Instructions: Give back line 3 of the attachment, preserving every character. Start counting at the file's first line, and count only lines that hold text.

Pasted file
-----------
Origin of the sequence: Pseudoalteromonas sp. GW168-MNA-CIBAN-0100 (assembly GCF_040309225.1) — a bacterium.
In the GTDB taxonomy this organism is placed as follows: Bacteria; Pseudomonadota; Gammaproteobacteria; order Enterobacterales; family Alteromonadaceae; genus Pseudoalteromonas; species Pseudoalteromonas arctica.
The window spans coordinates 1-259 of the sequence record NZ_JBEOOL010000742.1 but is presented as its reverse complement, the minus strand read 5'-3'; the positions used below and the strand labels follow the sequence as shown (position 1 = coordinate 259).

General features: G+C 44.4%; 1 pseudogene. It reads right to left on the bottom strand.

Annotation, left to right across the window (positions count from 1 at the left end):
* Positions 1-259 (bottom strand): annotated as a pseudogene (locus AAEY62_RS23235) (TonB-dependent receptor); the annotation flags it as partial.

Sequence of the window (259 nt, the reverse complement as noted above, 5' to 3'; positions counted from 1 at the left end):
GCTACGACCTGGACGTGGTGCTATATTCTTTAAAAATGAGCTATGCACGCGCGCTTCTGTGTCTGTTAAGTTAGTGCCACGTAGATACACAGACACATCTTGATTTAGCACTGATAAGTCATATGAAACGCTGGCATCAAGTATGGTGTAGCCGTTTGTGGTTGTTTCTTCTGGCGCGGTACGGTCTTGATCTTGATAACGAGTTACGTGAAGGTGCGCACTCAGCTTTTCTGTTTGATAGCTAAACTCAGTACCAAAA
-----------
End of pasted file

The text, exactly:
The window spans coordinates 1-259 of the sequence record NZ_JBEOOL010000742.1 but is presented as its reverse complement, the minus strand read 5'-3'; the positions used below and the strand labels follow the sequence as shown (position 1 = coordinate 259).